Lawyer Uses Google to Judge Obscenity

Common search terms can show 'community standards,' he says
By Matt Cantor,  Newser User
Posted Jun 24, 2008 9:13 AM CDT
A Google sign inside Google headquarters is seen in Mountain View, Calif., in this May 30, 2007 file photo.    (AP Photo/Paul Sakuma, file)
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(Newser) – A defense lawyer in a Florida obscenity case is trying out a new technique for determining those elusive “community standards” courts have been fighting over for years: what locals search for on Google. The resourceful attorney compared the frequency of local searches for words like “orgy” and “apple pie,” and found that searches for the former were more common, the New York Times reports. That behavior, he argues, constitutes evidence of the sort of standard a 1973 Supreme Court decision called for.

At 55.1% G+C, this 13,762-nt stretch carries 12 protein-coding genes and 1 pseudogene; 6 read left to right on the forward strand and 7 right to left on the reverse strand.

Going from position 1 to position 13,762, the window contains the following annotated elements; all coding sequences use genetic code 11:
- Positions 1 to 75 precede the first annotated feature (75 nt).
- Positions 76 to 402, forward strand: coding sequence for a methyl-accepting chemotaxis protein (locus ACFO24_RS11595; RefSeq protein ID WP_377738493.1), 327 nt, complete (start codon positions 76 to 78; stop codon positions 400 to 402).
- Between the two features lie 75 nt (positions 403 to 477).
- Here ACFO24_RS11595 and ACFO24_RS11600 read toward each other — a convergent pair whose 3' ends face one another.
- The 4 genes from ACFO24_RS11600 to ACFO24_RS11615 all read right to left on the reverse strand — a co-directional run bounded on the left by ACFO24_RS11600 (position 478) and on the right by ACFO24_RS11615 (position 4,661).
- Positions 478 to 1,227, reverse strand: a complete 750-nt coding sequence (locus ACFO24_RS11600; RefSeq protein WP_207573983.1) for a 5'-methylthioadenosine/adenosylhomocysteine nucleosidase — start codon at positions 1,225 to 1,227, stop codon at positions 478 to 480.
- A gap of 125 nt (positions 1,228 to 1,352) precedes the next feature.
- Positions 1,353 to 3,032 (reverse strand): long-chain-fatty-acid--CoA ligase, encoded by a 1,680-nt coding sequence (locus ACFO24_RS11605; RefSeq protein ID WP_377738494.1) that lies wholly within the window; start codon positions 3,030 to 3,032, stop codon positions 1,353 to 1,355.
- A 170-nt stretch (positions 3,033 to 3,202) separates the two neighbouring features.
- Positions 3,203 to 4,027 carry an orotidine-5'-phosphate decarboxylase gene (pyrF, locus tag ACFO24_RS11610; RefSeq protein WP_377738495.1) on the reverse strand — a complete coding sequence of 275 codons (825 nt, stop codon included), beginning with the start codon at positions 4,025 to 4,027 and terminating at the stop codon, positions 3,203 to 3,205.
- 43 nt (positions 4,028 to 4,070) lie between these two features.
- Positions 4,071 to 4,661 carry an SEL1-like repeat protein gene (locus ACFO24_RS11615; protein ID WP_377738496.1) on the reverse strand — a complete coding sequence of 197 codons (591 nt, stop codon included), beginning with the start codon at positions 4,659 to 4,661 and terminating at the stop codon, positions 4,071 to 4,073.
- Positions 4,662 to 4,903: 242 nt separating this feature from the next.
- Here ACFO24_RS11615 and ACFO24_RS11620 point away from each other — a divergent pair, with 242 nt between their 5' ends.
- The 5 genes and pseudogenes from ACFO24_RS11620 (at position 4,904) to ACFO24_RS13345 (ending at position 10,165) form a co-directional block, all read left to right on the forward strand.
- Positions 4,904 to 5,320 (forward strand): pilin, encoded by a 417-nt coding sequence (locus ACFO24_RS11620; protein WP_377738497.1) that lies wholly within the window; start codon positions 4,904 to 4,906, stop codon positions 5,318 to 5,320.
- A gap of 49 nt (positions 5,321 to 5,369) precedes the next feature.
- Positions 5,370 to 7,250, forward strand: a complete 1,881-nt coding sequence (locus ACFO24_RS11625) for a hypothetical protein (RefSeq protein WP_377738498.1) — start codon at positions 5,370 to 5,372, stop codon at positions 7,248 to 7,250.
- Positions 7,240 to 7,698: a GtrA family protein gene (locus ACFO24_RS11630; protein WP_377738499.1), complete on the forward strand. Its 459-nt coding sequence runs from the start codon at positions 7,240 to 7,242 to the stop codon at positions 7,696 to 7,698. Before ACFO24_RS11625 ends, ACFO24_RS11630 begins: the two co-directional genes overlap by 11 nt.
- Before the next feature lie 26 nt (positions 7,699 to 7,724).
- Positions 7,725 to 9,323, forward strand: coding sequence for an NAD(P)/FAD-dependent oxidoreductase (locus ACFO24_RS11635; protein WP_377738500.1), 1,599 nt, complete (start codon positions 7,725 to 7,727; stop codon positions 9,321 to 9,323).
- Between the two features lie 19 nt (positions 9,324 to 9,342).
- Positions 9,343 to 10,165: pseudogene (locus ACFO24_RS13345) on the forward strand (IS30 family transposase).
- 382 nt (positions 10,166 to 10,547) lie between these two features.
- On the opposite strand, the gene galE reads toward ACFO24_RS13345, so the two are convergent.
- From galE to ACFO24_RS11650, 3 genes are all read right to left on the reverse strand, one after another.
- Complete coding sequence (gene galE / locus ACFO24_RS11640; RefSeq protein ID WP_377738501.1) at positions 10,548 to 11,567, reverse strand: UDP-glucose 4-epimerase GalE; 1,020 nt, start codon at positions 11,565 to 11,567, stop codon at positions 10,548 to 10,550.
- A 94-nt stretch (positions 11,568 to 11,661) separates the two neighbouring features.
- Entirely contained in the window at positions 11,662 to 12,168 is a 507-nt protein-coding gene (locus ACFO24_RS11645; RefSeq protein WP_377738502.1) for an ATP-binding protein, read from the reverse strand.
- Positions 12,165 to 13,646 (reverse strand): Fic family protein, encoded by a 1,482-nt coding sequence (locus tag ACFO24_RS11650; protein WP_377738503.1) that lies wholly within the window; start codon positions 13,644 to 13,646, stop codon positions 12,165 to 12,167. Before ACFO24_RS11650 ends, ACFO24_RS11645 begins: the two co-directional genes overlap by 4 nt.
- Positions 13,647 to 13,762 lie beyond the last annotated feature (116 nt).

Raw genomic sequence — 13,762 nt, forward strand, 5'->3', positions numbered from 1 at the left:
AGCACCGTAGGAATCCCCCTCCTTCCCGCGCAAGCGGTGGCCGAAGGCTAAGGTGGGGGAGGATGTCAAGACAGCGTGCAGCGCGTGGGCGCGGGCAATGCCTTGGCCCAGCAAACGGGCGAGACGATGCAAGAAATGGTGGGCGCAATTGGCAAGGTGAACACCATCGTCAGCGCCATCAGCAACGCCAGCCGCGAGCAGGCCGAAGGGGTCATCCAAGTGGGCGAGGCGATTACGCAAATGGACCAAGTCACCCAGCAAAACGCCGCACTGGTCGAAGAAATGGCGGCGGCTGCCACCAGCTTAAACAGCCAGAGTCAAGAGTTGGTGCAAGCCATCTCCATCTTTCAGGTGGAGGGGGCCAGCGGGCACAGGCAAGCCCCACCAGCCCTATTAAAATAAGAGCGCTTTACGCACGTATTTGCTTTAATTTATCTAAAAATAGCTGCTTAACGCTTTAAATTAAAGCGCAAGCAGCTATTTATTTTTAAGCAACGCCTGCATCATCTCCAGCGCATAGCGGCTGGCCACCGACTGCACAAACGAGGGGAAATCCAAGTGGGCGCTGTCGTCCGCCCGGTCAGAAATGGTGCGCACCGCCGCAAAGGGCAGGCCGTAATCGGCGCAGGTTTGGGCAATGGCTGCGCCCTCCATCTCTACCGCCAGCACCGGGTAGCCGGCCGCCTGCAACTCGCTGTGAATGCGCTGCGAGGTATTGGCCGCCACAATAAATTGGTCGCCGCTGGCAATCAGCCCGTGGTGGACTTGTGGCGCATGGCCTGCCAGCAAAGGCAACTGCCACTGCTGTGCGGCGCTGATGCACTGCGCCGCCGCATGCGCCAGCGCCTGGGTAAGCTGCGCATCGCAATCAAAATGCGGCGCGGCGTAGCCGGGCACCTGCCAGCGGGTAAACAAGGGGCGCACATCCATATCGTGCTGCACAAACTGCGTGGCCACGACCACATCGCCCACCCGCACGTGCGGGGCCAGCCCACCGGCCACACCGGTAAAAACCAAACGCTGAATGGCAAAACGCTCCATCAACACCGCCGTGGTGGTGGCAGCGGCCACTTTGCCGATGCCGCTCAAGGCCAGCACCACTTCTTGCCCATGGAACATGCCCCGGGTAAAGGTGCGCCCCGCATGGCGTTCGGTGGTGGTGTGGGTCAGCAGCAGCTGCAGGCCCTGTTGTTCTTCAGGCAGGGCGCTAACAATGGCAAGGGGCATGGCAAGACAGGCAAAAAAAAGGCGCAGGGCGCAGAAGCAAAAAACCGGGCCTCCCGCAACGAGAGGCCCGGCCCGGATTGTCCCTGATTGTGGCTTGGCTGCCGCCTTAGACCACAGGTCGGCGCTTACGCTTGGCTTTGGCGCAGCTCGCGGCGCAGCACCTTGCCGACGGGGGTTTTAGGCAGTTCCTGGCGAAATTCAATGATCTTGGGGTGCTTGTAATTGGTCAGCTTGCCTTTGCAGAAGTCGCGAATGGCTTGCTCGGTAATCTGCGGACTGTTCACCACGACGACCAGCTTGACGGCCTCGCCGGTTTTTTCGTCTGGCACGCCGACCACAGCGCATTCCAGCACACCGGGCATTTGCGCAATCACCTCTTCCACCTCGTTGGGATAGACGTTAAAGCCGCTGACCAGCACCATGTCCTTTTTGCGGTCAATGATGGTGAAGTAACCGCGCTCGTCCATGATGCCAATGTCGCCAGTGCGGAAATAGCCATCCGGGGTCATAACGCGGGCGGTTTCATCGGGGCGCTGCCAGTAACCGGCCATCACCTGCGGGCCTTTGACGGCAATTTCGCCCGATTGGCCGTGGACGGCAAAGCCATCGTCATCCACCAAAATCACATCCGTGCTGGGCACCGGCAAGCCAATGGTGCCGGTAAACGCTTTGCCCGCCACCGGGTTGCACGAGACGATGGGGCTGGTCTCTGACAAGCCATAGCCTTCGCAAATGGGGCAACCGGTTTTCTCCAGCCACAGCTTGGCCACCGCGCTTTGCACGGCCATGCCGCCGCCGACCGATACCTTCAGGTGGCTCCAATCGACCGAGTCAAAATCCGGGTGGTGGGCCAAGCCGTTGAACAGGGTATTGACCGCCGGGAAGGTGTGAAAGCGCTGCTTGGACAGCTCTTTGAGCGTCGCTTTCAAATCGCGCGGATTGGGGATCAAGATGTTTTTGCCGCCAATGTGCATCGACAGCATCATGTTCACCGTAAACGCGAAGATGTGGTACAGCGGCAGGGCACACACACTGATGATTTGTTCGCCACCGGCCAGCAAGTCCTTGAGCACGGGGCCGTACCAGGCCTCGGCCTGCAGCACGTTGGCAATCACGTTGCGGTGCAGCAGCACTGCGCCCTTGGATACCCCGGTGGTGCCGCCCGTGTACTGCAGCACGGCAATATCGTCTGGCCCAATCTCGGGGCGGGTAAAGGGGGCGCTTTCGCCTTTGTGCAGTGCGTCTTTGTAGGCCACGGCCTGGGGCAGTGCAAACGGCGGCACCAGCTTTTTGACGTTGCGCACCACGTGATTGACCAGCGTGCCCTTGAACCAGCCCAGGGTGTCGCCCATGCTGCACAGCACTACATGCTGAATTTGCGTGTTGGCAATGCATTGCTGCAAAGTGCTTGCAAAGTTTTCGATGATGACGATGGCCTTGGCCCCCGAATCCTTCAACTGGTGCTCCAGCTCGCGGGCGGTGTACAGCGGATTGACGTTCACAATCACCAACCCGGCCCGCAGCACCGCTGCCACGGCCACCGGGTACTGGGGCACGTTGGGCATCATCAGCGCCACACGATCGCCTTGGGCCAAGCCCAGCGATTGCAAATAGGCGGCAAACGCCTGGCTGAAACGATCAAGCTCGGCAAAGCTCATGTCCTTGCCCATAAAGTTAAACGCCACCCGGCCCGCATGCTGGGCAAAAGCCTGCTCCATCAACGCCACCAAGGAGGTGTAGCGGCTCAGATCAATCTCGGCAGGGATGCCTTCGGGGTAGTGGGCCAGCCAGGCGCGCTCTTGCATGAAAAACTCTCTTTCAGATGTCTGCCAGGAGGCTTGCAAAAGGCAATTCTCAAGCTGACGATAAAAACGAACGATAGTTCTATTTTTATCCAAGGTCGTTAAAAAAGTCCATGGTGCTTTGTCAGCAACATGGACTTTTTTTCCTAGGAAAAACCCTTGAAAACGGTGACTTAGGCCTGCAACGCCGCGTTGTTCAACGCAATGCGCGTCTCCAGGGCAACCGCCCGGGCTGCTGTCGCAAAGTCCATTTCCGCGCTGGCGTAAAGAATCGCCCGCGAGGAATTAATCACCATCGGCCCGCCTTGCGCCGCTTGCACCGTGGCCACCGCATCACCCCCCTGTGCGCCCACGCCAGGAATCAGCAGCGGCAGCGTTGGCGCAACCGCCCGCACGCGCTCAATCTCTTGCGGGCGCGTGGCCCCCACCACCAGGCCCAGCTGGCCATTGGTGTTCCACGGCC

Using the data, “we can show how people really think and feel and act in their own homes,” said the lawyer. The case addresses a man who allegedly made and distributed obscene material on a Florida-based website. Not surprisingly, the prosecutor isn't buying Googling as a good barometer of community standards.